Fanned beams over a steady tempo

This topic relates to a previous topic of mine which can be found here and the reason why I write separately about it is because I believe by my experience that there is a real problem with the fanned beams notation in Dorico and I feel that it needs farther consideration from the Dorico team.
That said - I am starting to realize that perhaps Dorico was not intended to certain types of music - but at the same time - introducing the fanned beam notation in the palette will make it appear as if it would aim to incorporate such music.
Fanned beam had been used in music notation since the 2nd part of the previous ct. as far as I know and its origin is coming from traditional far east music which have been around for thousands of years.

When you insert the fanned beam notation onto a Dorico score - you don’t get with it the corresponding changes in the accelerando & crescendo variables - what you actually get is a graphic apparatus - but the simultaneous fx of having both of these changing together - doesn’t happen unless you start to program it manually.
The problem in that is that although you have a ways to define accel. & cresc. what you will get is:
1). Both values must now be shown underneath that fanned beam notation - so there is a redundancy…
2). when you define use of the accel. command on that specific fanned beam ( the resulting ending tempo - you need to do this to get the desired effect ) - from my experience - if effects the entire music over that time segment because there is only one tempo track for the entire piece and not per instrument and you can’t add more… ( see in play mode ).

So if lets say I have several instruments playing together - in my case - two pianos - and I’d want to have one piano use the fanned beam fx - I’ll see the entire music tempi changes and not only over the fanned beam figuration alone… - which is a shame really…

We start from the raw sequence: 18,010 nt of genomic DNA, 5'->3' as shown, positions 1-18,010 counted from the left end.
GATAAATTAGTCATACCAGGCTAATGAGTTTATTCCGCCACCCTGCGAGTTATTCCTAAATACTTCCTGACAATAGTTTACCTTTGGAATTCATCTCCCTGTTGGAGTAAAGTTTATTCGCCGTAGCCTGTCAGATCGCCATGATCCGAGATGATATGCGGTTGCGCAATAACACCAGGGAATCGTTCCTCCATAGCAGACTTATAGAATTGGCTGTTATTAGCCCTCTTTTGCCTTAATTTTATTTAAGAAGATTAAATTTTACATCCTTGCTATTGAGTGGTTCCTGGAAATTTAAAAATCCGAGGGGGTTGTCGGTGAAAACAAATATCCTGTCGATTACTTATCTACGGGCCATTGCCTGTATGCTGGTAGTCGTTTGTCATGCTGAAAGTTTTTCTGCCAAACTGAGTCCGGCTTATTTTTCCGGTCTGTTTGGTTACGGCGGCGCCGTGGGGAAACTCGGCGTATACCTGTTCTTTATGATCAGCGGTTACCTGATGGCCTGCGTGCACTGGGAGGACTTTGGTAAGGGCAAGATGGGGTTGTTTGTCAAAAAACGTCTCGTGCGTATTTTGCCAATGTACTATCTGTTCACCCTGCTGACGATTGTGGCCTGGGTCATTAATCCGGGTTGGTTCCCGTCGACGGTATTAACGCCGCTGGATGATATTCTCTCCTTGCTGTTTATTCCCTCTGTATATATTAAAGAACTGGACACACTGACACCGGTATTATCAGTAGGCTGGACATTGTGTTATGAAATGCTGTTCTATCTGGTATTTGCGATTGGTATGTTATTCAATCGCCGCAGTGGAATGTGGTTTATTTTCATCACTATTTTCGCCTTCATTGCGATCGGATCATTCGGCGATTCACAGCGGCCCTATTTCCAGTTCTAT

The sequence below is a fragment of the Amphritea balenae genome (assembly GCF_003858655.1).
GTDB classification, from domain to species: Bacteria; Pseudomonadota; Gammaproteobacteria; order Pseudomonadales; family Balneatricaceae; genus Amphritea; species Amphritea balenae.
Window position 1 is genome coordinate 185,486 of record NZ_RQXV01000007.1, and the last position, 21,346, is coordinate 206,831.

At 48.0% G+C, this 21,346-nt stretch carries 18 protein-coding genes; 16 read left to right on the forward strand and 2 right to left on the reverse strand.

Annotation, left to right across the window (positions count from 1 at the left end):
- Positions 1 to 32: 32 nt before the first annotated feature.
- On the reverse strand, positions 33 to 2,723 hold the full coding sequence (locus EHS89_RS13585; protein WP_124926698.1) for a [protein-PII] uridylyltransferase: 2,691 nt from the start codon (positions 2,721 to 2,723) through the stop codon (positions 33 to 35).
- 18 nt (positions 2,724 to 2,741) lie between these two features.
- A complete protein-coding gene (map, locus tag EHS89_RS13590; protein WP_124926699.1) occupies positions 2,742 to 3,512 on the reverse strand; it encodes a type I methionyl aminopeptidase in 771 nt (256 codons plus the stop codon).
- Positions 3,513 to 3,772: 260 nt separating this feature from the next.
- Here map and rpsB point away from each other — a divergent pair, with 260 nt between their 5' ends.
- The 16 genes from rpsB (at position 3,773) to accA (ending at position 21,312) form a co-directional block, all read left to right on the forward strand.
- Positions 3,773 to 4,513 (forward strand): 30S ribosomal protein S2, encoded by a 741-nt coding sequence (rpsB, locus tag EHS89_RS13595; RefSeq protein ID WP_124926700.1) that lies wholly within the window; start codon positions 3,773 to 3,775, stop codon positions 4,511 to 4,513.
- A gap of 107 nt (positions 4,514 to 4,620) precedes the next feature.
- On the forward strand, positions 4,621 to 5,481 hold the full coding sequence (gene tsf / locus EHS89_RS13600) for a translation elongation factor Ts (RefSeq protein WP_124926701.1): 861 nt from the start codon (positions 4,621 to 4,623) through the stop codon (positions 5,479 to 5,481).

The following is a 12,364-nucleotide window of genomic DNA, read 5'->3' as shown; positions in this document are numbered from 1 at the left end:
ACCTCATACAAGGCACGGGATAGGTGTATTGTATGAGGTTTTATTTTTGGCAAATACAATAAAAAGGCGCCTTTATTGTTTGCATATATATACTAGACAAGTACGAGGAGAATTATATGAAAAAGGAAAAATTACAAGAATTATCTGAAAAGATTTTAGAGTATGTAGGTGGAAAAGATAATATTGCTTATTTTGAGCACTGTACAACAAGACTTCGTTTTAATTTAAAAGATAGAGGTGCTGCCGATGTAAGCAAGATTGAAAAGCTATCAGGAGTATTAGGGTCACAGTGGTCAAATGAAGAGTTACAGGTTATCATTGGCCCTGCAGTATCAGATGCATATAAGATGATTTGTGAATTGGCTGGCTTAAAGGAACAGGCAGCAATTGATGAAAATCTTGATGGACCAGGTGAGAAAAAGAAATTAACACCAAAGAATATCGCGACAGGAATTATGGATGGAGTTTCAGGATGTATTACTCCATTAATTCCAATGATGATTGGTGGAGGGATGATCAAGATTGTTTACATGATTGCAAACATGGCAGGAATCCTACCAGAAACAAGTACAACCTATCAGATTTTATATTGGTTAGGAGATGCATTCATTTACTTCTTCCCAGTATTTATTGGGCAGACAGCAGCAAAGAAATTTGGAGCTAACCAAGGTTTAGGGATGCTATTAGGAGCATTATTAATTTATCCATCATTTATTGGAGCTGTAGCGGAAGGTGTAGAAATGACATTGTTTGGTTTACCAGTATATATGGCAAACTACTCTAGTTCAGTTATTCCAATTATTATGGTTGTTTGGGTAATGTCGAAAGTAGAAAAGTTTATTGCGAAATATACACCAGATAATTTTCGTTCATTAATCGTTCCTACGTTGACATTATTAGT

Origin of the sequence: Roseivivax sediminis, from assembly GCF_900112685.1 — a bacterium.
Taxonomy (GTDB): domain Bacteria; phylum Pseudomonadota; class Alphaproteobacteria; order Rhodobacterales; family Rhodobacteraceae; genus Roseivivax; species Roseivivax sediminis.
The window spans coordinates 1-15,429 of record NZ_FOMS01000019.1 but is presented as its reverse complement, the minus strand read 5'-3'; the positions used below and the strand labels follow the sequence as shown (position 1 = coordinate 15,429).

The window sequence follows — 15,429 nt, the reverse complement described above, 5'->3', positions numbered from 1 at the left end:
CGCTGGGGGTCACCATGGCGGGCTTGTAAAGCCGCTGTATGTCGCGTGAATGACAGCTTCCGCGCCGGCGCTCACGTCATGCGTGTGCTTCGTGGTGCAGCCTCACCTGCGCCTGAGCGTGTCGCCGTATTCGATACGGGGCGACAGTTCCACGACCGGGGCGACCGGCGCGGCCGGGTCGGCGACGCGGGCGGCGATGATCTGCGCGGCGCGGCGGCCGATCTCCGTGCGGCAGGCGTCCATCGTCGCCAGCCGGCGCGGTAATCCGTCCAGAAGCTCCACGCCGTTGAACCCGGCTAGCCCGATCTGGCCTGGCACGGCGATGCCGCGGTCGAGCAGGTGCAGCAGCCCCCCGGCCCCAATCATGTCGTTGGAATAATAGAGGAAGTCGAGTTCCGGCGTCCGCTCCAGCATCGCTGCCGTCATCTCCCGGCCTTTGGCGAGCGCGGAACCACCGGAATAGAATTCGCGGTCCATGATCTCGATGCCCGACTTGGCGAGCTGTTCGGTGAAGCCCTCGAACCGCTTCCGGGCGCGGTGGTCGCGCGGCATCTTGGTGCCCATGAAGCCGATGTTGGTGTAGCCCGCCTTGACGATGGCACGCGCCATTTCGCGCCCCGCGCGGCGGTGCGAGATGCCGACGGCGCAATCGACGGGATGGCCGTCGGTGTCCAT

Another example is - suppose I use fanned beam notation in piano 1 - lets say an aggregate of 1/16 being accelerated - and then I write lets say 1/8 notes accompanying arpeggio in piano 2 - these 1/8 notes will now be affected by the fanned beam accel. in piano 1…they will not keep to their steady 1/8 notes accomp. tempi… but will change in accordance to the accel. instruction in piano 1.
in the present situation - to achieve this kind of independency between the two ( or more) instruments - will require a very meticulous work in piano roll. which might(?) be better done in Cubase - that I am not sure though. But will Dorico’s piano roll will know then to decipher Cubase’s piano roll values for that meter? That I don’t know as of yet …

There is a work around which is to set a separate note values for each note member of the fanned beam figuration that’s while the original tempi is being kept the same for all players… but as I’ve said will take a lot of work in the piano roll…
Also comes to mind an open time signature in parallel to a set (like 3/4) t.s.

It is certainly true that Dorico’s current implementation of fanned beams is focused on the correct drawing of the beams themselves and not on showing the progressive acceleration or deceleration of the music within the beam. We could certainly do some more work in this area in the future, but it’s not something we are likely to have the bandwidth to take on in the immediate future.